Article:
I am deeply saddened by the spiritual condition of many Christians. We often lack humility and brokenness, or we make truth vague and debatable. We often flaunt our liberty and laugh in the face of God's grace. Many jump at the opportunity to post their favorite beer on Facebook and talk about their favorite sexually-charged movie, all under the guise of "relating to the culture."

A carnal pastor may offer motivating sermons, but he will lose unction, boldness, and spiritual insight. The world, and carnal Christians, will love him, but Spirit-filled believers will leave the service hungry for more of God. Pastors, if we would make it our goal to know Christ more personally, we would preach Christ more powerfully. Are we calling people out of the deceptive cultural mindset, or are we encouraging it with our silence? Are we exposing sin and calling for repentance, or are we seeking to please the masses? Are we contending for truth or avoiding it?

If a pastor fills his mind with the world all week and expects the Spirit of God to speak boldly through him from the pulpit, he is gravely mistaken. "The sermon cannot rise in its life-giving forces above the man. Dead men give out dead sermons, and dead sermons kill. Everything depends on the spiritual character of the preacher" (E.M. Bounds). 

Without genuine brokenness and humility, a man is not prepared to lead a church. It's difficult to be in the center of God's will when priorities are misaligned. You may ask, "What does this have to do with me; I'm not a pastor?" Everything! Prayer and humility move the hand of God. The same could be said about your home and your personal life. The overall spiritual condition of your family will be a reflection of your spiritual condition.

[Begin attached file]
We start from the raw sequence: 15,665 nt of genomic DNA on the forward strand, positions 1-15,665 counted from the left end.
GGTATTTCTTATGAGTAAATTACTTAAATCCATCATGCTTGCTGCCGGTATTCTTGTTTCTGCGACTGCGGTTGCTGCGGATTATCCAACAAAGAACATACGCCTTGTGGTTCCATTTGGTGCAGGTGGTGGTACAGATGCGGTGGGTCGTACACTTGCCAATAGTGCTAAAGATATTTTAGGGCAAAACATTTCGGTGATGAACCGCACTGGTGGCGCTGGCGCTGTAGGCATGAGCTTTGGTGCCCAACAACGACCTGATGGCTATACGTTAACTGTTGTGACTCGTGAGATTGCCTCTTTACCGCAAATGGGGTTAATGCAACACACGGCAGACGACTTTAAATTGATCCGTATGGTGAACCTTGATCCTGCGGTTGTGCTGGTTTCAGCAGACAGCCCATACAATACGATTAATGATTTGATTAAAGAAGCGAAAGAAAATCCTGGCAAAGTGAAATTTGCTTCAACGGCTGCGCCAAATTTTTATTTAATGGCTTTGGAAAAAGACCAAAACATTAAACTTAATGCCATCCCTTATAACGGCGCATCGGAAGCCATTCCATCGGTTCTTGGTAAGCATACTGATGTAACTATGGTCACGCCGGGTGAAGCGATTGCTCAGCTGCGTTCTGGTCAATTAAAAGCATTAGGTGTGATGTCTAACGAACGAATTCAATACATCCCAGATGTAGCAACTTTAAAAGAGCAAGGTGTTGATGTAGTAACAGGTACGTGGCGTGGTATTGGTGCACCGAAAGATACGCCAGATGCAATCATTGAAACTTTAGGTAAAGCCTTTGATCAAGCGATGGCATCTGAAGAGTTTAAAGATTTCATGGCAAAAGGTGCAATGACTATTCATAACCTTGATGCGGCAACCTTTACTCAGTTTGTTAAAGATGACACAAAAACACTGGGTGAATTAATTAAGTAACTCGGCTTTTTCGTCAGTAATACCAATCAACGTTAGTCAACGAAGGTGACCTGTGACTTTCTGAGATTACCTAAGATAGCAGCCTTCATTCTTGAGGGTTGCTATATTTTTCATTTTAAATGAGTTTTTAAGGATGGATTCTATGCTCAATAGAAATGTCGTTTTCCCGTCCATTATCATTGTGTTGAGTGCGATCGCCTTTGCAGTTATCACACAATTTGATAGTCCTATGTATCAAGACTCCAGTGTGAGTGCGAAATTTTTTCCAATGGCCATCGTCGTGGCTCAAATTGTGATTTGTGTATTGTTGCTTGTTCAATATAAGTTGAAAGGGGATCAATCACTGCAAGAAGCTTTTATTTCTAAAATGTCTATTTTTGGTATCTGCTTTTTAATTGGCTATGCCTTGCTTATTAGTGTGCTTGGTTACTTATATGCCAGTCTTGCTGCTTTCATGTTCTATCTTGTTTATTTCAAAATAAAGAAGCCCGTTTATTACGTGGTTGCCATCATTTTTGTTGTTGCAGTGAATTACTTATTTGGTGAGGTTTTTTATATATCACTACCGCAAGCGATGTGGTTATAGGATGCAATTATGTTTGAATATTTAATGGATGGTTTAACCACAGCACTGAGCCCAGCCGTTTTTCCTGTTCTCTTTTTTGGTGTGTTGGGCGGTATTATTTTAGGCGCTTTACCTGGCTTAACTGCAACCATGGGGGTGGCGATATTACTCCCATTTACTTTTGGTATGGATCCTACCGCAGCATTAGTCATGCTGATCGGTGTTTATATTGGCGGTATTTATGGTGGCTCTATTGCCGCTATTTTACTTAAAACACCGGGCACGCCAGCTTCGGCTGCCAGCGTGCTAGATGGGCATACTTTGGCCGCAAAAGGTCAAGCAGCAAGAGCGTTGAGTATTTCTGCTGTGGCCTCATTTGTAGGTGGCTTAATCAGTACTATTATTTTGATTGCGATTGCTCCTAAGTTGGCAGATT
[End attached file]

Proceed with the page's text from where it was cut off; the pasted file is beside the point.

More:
Love is a "choice," not a "feeling." 

If love is the greatest commandment, it should be our first priority. When our concept of love is different from God's, we suffer from prideful mistakes. Love hopes for and believes the best in others...it is demonstrated through our actions and our words. Strive to develop the type of love that protects and defends others. 

For instance, stop yourself when you're tempted to gossip or belittle others and turn the conversation if someone is taking you in that direction. The Bible is clear: If you have not love, it profits you nothing (cf. 1 Corinthians 13:3). You can be well-read in all sixty-six books of the Bible, preach as well as Whitefield, Moody, and Spurgeon, and have a Ph.D. in theology, but if you don't have love, you have nothing. Make love, forgiveness, and unity top priorities. They will not rise to that level on their own.

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The views expressed in this commentary do not necessarily reflect those of CrosswalkHeadlines.

Shane Idleman is the founder and lead pastor of Westside Christian Fellowship in Southern California and the WCF Radio Network. More can be found at ShaneIdleman.com, including free downloads of his eBooks. Visit him on Facebook and Twitter. Subscribe to his new podcast, Idleman Unplugged. You can also follow Pastor Shane on the free speech platform Parler.



5 Crucial Lessons I Learned from Planting a Church